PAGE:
Shareholders and residents of one Astoria co-op building are caught in the middle of a blame game, and want to get the services they are paying for and deserve.
The occupants of Acropolis Gardens, located between 33rd and 35th streets off Ditmars Boulevard, gathered with Councilman Costa Constantinides and Public Advocate Letitia James Monday calling on the building’s management company to restore gas and hot water, which have been out in the building since late April.
The gas service in eight of the 16 buildings that make up the complex was turned off after a fire occurred on April 29. Since then only two of the eight buildings have gotten the gas service back.
“For eight of the 16 buildings here, this is week eight of not being able to take a hot shower after a long day. This is week number eight of not being able to come home and use their stove to cook themselves a hot meal,” Constantinides said. “This has been week eight of their lives being turned upside down and today we are here to say enough is enough. It’s time to get the work done.”
Con Edison has not turned the gas back on in the buildings because of internal piping issues the building’s management company, Metropolitan Pacific Properties, needs to address first, according to a spokesman.
“The service was shut off to several of the buildings because of unauthorized, improper hookups that violate building codes. Building management has been made fully aware of what they need to do,” the spokesman said. “Gas was shut off for the safety of the residents. We’ll continue working with the city to make restorations as proper repairs are made.”
The co-op board held a rally Sunday with residents and members of the management company calling on Con Edison to turn the gas back on in the complex.
“I’m not only affected but everyone in the complex is affected and ultimately the goal of a a co-op is to operate effectively as one and what is going on is atrocious and it really seems to be Con Edison’s negligence and faulty,” said Ryan Herzich, a resident and shareholder at the Acropolis for about a year, who attended the rally. “Management has been doing everything they can to alleviate that. They’ve been very responsive and proactive in communications with me and all the other tenants and shareholders.”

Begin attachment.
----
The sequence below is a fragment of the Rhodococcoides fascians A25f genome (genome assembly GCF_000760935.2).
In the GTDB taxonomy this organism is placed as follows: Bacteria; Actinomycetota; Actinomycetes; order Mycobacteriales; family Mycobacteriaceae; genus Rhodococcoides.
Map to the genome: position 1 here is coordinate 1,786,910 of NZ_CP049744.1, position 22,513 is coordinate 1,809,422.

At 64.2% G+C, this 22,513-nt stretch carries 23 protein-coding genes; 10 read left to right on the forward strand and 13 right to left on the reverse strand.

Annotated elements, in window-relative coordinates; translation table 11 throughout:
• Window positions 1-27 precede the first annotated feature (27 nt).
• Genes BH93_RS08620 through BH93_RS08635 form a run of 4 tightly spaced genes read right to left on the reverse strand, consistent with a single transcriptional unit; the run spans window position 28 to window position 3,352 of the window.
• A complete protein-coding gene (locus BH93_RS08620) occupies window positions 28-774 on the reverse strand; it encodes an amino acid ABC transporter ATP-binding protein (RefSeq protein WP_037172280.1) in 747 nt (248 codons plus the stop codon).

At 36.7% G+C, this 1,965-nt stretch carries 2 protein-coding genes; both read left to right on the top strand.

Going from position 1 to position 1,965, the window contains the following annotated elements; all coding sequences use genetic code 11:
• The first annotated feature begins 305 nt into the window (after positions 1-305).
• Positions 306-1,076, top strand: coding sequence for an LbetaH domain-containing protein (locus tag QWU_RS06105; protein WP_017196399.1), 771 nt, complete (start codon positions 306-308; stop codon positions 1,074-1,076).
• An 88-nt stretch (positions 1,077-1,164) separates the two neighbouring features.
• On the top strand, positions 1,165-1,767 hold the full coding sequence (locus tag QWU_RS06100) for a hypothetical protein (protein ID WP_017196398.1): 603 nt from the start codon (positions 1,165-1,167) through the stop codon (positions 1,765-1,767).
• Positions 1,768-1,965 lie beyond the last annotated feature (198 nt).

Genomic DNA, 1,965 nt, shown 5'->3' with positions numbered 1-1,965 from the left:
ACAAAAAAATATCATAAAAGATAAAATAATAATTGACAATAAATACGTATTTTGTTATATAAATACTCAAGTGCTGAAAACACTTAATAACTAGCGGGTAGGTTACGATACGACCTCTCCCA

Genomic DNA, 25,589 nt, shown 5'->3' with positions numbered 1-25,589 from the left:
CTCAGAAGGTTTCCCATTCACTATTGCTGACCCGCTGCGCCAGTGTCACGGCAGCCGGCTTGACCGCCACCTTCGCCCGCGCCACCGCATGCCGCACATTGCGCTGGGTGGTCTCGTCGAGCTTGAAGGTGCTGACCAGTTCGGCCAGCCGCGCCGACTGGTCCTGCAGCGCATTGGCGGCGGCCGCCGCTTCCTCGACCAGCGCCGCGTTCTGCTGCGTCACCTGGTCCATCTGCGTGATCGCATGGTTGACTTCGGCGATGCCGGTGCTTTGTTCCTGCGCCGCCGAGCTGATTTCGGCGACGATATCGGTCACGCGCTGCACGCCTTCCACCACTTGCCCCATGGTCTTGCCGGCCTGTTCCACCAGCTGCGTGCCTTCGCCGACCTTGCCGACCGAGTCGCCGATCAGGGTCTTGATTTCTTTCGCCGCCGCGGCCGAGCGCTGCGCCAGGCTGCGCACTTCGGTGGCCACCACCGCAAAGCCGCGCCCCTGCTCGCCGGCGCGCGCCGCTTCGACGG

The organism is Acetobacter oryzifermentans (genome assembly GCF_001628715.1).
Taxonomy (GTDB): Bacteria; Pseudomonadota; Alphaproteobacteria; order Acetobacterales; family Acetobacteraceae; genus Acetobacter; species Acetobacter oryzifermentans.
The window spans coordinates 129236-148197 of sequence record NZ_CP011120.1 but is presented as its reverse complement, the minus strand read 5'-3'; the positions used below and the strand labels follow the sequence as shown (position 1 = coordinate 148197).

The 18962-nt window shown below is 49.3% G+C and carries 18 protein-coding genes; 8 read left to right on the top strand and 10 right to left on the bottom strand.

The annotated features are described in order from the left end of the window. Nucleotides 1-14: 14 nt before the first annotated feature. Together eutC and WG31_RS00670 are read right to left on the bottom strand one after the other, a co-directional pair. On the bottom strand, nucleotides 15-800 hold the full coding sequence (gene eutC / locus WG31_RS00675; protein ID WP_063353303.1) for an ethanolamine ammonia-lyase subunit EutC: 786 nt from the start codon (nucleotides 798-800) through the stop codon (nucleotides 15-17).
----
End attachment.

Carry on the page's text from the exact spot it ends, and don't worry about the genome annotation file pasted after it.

Steve Osman, CEO of Metropolitan Pacific Properties, said that all work being done within the complex has proper permits and they are in the process of replacing oil burners with natural gas.
During the rally on Monday morning, both Constantinides and James said that instead of pointing fingers, the management company has to first deal with the issue and work with Con Edison to get the gas turned back on and then deal with any problems within agencies.
“We have to work together to fix this problem and there have been enough recriminations, enough of the blame game,” James said. “Fix the problem and fix it now. It’s as simple as that.”
Osman said that the issues with the heat and hot water should be resolved once the burners are replaced with the new ones.
“There’s always going to be some issues, you can please 90 percent of the people and the 10 percent you don’t is always the loudest,” Osman said. “As management we know we’re never going to please 100 percent but that 10 percent is always the loudest. There are sales here every single week, they’re selling for record prices right now, we have four closings coming up. This didn’t hurt any of it.”
However, according to residents, there are other problems that they have been dealing with management for the past years.
Shallena Jabid, who has been living in Acropolis Gardens since 2011 and has owned her apartment since 2007, said, “I hope somebody can do something.”
A source close to the situation told The Courier Wednesday that James is working to set up a meeting with all parties involved in the hope of resolving this matter.